Mahershala Ali and GLOW: The Week in Pop-Culture Writing

Highlights from seven days of reading about arts and entertainment

Jordan Strauss / Invision / AP

Mahershala Ali Thinks We Can Still Make This Country Great
Carvell Wallace | GQ
“In our interviews, I notice that Ali uses the phrase ‘fold into yourself’ a lot, the same phrase that came up in his SAG acceptance speech. It’s not until our last 10 minutes together that I ask him about it. Standing outside in downtown Los Angeles, now exposed to the stares of people who slow down when they pass, some trying surreptitiously to take pictures, he pauses before he answers ... ‘I think I identify with characters who have to make themselves smaller,’ he says. ‘Because that’s been my experience, as a large black man, to make people feel safer.’”

The Infinite Melodies of Young Thug
Judnick Mayard | The Fader
“His gift lies in his effortless capacity to glide between melodic crooner, sheer rap talent, and creative shapeshifter ... Thugga’s true talent is not just in what kind of music he can rap on but how he can flip almost anything to represent his singular existence. In this, Beautiful Thugger Girls becomes more than a country album: the music isn’t his master, instead he bends it to his will.”

When Fan Fiction and Reality Collide
Amanda Hess | The New York Times
“The mainstream entertainment world has an ambivalent relationship to the online fan-fiction enclaves that have built up around it, where fans seize control of characters or celebrities and subvert their narratives for their own ends. Media power players show great fascination in the stuff—particularly after the financial success of Fifty Shades of Grey, the BDSM-lite series that started as erotic Twilight fan fiction—even as they rib its literary amateurism and recoil at its sexual taboos.”

Mobb Deep’s Prodigy Is the Symbol of East Coast Rap
Keith Murphy | Vibe
“You would be hard pressed to find a more pronounced lyrical jump than Prodigy’s startling evolution from Mobb Deep’s uneven 1993 debut Juvenile Hell to their landmark 1995 breakthrough The Infamous. Within two years, he had transformed into a feared wordsmith who wrote one of the most memorable opening lines in hip-hop’s highly competitive canon.”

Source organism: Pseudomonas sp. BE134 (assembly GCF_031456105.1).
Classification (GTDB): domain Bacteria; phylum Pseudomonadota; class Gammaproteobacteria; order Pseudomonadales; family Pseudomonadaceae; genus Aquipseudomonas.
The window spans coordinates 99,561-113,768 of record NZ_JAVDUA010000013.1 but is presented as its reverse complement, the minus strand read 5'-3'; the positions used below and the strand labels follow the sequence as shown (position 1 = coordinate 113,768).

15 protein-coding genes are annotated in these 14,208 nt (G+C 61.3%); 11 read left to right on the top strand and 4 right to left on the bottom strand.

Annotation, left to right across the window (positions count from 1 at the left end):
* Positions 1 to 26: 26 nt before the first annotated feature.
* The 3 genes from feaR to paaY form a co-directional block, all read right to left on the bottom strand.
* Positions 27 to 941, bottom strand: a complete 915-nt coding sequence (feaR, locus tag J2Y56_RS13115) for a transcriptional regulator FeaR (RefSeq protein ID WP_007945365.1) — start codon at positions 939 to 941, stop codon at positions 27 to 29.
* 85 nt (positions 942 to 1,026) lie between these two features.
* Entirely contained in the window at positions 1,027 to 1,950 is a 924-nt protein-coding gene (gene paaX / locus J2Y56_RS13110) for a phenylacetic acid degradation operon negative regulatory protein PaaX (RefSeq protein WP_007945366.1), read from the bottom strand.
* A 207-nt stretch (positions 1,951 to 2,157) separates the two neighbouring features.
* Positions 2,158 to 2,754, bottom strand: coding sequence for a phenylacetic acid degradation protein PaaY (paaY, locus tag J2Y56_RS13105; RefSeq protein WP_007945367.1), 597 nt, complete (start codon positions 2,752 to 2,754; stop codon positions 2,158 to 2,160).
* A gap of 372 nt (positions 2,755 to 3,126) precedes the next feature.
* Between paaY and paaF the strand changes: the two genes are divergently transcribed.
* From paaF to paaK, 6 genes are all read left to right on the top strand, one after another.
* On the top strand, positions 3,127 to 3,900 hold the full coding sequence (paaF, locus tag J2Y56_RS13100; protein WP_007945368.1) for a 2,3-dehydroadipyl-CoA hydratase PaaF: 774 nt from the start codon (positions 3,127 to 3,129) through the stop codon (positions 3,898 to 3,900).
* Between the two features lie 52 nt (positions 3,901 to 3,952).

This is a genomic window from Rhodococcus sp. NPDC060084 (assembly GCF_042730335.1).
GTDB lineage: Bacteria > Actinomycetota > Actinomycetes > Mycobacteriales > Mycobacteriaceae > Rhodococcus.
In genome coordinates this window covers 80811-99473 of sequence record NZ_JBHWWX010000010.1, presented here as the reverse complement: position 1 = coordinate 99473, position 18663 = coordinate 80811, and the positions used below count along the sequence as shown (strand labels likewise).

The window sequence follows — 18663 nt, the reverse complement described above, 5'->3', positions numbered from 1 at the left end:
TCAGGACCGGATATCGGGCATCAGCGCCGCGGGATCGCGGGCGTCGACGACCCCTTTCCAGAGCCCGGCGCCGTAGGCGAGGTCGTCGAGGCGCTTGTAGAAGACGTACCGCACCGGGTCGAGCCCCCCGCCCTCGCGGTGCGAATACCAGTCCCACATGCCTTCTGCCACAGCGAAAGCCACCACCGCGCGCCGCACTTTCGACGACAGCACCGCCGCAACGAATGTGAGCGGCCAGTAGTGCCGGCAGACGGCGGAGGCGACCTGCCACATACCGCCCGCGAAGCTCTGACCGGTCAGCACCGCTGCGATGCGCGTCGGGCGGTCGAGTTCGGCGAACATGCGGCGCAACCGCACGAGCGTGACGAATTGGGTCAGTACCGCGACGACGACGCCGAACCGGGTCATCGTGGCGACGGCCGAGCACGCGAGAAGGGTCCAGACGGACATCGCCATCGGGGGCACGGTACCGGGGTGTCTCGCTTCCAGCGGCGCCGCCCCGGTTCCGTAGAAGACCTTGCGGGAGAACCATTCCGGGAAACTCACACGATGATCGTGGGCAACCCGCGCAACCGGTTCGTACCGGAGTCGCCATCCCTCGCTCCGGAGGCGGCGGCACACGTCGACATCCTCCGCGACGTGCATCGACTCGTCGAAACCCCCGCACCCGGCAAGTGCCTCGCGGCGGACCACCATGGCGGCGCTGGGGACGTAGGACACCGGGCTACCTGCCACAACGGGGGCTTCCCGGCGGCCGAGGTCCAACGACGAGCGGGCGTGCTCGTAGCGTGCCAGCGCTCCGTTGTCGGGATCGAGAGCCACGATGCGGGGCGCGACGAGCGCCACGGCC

GLOW Is the Past and Future of Women’s Wrestling
Mairead Small Staid | The Ringer
“Despite GLOW’s rhinestone-encrusted shrug in the direction of verisimilitude, and despite its emphasis on campiness and comedy over athleticism, the show occupies a privileged place in the history of women’s wrestling. This is understandable: Something is better than nothing when it comes to women in the squared circle — even if ‘something’ has been, more often than not, cringingly awful.”

Why Stephen King Remains Hollywood’s Favorite Author
Charles Bramesco | The Guardian
“Pop culture’s most precious renewable resource, King stays impervious to the whims of hipness by creating work that can be retrofitted to any period’s ‘in’ sensibility. King is like Shakespeare in the malleability of his work, the ease with which primal themes that can be styled to match the dominant mode of a given era.”

What the Fargo Ending Says About the Show’s Policewomen
Jen Chaney | Vulture
“That conclusion invites the audience to decide whether the universe bends toward justice or injustice, a question that always hangs over the proceedings in Fargo. But I also think it raises another question, about what place a woman in law enforcement has in this Fargo world, and whether she can ever fully, without caveat, own and exercise her power.”

The Mastery of Arundhati Roy’s The Ministry of Utmost Happiness
Anita Felicelli | The Los Angeles Review of Books
“Identity is at the heart of The Ministry of Utmost Happiness. Not only India’s identity, or Kashmir’s identity, but also the identities of individual people, often those considered marginalized. However, it’s not identity as it is considered in public discourse—a fixed category, a biological mark or trait that can’t be altered from what it appears on the surface to be. In the novel, as in life, identity is an incredibly slippery thing, a human something that resists boundaries and artificial borders.”

When Video Games Were Playable Stories
Oliver Lee Bateman | The Paris Review
“If one assumes Skyrim is first and foremost a game qua game—an experience like Street Fighter that demands certain finely tuned skills to win—then this makes sense. But Skyrim, like Fallout 4 and the recent Mass Effect: Andromeda, is a pretty boneheaded game—it’s not especially demanding to navigate its world. The chief function of its lore, for the child I was and the person I am now, is as a cure for loneliness.”

Who Owns Black Pain?
Zadie Smith | Harper’s
“[Jordan] Peele has found a concrete metaphor for the ultimate unspoken fear: that to be oppressed is not so much to be hated as obscenely loved. Disgust and passion are intertwined. Our antipathies are simultaneously a record of our desires, our sublimated wishes, our deepest envies. The capacity to give birth or to make food from one’s body; perceived intellectual, physical, or sexual superiority; perceived intimacy with the natural world, animals, and plants; perceived self-sufficiency in a faith or in a community. There are few qualities in others that we cannot transform into a form of fear and loathing in ourselves.”